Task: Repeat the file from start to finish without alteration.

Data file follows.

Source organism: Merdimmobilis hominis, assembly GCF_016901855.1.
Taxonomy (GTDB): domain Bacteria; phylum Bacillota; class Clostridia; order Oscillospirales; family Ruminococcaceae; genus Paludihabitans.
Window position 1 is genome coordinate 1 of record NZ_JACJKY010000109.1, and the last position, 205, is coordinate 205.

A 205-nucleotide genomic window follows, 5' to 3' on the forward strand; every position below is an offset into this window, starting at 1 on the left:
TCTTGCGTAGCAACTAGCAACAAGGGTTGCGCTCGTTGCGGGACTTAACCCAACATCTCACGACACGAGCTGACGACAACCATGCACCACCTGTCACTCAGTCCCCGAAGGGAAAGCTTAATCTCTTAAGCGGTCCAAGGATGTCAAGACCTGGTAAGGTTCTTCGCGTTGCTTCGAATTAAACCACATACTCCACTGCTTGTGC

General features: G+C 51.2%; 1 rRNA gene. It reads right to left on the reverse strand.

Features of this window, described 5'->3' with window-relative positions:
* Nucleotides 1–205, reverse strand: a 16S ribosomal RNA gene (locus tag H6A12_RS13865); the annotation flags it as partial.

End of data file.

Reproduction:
Source organism: Merdimmobilis hominis, assembly GCF_016901855.1.
Taxonomy (GTDB): domain Bacteria; phylum Bacillota; class Clostridia; order Oscillospirales; family Ruminococcaceae; genus Paludihabitans.
Window position 1 is genome coordinate 1 of record NZ_JACJKY010000109.1, and the last position, 205, is coordinate 205.

A 205-nucleotide genomic window follows, 5' to 3' on the forward strand; every position below is an offset into this window, starting at 1 on the left:
TCTTGCGTAGCAACTAGCAACAAGGGTTGCGCTCGTTGCGGGACTTAACCCAACATCTCACGACACGAGCTGACGACAACCATGCACCACCTGTCACTCAGTCCCCGAAGGGAAAGCTTAATCTCTTAAGCGGTCCAAGGATGTCAAGACCTGGTAAGGTTCTTCGCGTTGCTTCGAATTAAACCACATACTCCACTGCTTGTGC

General features: G+C 51.2%; 1 rRNA gene. It reads right to left on the reverse strand.

Features of this window, described 5'->3' with window-relative positions:
* Nucleotides 1–205, reverse strand: a 16S ribosomal RNA gene (locus tag H6A12_RS13865); the annotation flags it as partial.